The difference between the RainDance platform and earlier approaches, Carpten says, really came down to flexibility and ease of customization. “The primary thing was the flexibility — that we weren’t locked into any particular panel, that we could actually customize a panel of exons specifically for our purpose,” he notes. “The flexibility of RainDance allowed us to design primers specifically around those genes that were of interest to us, and that included all of the genes that mapped to our region on chromosome 17 as well as some other interesting candidate prostate cancer genes throughout the genome.” He also credits the RainDance team for “their help in designing the assays and quality control. It was a great experience.”
With the technology in hand, the success of the project came down to building the best collaboration to perform the study. TGen would handle the targeted sequencing. Michigan’s Cooney would contribute her expertise on chromosome 17 as well as her family collection, and more families came from William Isaacs at Johns Hopkins University. “Bill is very, very well known in this space and has done as much as anyone in the world in hereditary prostate cancer research,” says Carpten, adding that Isaacs also provided key insight into study design. Other critical components of the study came from partners at the University of North Carolina, led by Ethan Lange, a statistical genetics expert who “spoke a lot into the design … and which were the most powered families, which was the best individual within the family to sequence,” Carpten says. Finally, Jianfeng Xu headed up the group at Wake Forest University, which handled validation work for variants detected earlier in the process, genotyping them in “several thousand population-based controls and several thousand sporadic prostate cancer cases,” according to Carpten.
The G84E variant discovered by the team is not unlike BRCA1 or other cancer-linked mutations already being used in the clinic. “The variant is exceedingly rare, but the effect is exceptionally high,” Carpten says. “Not that many people have it, but if you have it your risk of prostate cancer goes way up.” In the paper, the authors note that the mutation was found in just 0.6 percent of people diagnosed with late-onset, non-familial prostate cancer, compared with 3.1 percent in men with early-onset familial prostate cancer.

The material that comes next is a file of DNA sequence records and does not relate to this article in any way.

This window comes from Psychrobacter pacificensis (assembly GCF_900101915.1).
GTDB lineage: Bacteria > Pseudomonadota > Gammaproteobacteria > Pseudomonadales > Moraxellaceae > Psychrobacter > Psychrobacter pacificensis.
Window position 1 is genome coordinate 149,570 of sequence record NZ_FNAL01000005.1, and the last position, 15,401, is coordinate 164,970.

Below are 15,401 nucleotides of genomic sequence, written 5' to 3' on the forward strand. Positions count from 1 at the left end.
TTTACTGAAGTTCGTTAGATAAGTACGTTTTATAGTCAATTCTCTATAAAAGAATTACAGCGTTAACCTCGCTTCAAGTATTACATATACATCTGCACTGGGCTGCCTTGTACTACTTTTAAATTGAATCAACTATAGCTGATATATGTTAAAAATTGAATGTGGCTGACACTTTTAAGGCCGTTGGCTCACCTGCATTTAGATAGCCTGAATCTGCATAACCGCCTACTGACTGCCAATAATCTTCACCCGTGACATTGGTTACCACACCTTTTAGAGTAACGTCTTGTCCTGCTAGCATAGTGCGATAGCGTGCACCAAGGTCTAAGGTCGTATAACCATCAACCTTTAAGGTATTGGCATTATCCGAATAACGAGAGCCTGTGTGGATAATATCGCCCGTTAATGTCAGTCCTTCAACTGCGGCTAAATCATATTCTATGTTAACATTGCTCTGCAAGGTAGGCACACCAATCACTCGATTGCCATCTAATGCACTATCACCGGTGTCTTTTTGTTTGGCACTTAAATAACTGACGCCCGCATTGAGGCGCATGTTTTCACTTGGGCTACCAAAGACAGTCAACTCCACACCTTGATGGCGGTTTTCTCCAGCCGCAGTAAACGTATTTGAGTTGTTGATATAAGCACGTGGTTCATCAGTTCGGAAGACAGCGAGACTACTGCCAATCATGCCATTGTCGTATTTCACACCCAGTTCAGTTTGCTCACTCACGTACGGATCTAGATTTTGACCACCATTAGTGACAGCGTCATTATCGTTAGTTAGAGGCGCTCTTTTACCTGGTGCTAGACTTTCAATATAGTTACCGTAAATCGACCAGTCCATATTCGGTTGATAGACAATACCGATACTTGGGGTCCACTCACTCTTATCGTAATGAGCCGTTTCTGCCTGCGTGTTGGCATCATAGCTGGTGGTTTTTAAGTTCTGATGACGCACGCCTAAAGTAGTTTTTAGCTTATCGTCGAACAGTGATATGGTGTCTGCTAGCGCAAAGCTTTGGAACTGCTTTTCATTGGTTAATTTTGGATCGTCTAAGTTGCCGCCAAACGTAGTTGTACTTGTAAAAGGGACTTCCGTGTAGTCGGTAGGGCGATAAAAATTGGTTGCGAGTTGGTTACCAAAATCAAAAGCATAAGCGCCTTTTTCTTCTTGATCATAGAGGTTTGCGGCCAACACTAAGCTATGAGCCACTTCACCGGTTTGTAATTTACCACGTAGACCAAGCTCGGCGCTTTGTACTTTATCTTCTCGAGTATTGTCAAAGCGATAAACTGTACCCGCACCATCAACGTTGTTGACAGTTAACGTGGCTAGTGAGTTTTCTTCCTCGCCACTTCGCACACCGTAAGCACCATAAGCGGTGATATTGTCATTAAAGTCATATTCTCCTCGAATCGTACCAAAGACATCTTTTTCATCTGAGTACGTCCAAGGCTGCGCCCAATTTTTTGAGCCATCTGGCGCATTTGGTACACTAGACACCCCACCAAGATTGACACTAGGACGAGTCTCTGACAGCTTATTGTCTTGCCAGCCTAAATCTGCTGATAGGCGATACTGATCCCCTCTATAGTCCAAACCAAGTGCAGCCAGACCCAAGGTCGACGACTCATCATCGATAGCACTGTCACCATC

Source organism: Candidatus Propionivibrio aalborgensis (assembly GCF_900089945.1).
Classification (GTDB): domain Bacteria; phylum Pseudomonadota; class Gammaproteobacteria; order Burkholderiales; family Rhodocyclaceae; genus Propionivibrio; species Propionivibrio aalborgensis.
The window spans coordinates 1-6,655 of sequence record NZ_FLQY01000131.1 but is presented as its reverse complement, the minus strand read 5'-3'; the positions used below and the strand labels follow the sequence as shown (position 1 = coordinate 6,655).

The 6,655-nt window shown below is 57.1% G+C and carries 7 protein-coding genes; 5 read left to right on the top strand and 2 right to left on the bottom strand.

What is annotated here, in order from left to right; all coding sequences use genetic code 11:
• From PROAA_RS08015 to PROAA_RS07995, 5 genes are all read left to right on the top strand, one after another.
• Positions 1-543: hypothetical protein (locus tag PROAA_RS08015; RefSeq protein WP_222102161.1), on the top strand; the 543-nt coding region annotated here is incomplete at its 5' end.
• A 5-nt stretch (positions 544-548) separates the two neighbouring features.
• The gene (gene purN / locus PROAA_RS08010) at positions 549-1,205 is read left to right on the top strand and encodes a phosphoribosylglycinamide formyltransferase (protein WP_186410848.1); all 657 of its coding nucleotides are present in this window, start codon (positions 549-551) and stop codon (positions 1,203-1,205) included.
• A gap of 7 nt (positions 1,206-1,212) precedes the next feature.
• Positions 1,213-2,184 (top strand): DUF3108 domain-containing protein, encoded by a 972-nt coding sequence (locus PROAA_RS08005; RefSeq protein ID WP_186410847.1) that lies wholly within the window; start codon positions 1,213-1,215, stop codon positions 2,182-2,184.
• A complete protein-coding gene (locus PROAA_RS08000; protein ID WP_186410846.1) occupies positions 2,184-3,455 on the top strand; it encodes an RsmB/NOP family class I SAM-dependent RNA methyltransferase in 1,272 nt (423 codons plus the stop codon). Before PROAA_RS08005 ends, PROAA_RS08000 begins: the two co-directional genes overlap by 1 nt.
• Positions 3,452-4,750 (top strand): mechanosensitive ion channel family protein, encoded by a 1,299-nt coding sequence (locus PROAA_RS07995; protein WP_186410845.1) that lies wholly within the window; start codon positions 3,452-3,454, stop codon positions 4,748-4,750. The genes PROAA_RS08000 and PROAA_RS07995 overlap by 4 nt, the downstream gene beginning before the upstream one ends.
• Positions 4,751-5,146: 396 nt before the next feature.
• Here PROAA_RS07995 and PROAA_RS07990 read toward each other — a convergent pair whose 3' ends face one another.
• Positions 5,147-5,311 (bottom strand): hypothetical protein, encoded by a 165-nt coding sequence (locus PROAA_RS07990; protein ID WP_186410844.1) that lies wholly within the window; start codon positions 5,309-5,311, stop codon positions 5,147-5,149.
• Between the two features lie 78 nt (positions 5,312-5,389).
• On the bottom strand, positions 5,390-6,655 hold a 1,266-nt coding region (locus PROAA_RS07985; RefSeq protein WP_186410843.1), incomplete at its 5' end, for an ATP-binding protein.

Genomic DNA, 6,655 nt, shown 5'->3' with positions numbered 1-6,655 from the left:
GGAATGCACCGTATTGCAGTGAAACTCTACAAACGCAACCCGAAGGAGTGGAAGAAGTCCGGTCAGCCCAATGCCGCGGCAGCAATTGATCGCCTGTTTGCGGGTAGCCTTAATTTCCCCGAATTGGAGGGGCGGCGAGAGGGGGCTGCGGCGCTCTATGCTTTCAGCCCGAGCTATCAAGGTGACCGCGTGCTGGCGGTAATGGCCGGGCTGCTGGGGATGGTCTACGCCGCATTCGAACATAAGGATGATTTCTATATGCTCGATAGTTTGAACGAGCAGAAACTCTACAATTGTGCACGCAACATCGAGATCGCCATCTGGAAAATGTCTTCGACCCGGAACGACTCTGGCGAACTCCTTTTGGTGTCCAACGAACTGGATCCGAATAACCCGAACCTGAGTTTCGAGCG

The clinical implications of this led the collaborators to publish in a medical, rather than a purely scientific, journal. “From our perspective,” Carpten says, “the translational aspect of the work far outweighs the impact of another cool sequencing study.” The variant is more than just another genetic mutation: it’s “a possible novel early diagnostic test for prostate cancer,” he says. “If we can identify men within families that are at extremely high risk of developing prostate cancer, perhaps we can think about early surveillance, early monitoring, and early detection — and possibly save those men’s lives.”
Aside from his high hopes for the clinical utility of this risk variant, Carpten also believes that the study serves as validation of the target enrichment and next-gen sequencing approach used by his team. While there are more genetic regions of interest for which Carpten says “I would love to be able to apply the same approach,” the bigger picture is paving the path for other researchers. “We hope that others will follow our lead in applying this approach to identify other genes associated with hereditary prostate cancer,” he adds.
“The important take-home message is that there are probably rare variants out there that play a significant role in cancer predisposition, and the availability of technologies such as RainDance and next-generation sequencing now allow us to survey large numbers of genes and exons to potentially identify those rare variants that we have not historically been able to capture using array-based technologies,” Carpten says.
— Meredith Salisbury
Germline Mutations in HOXB13 and Prostate-Cancer Risk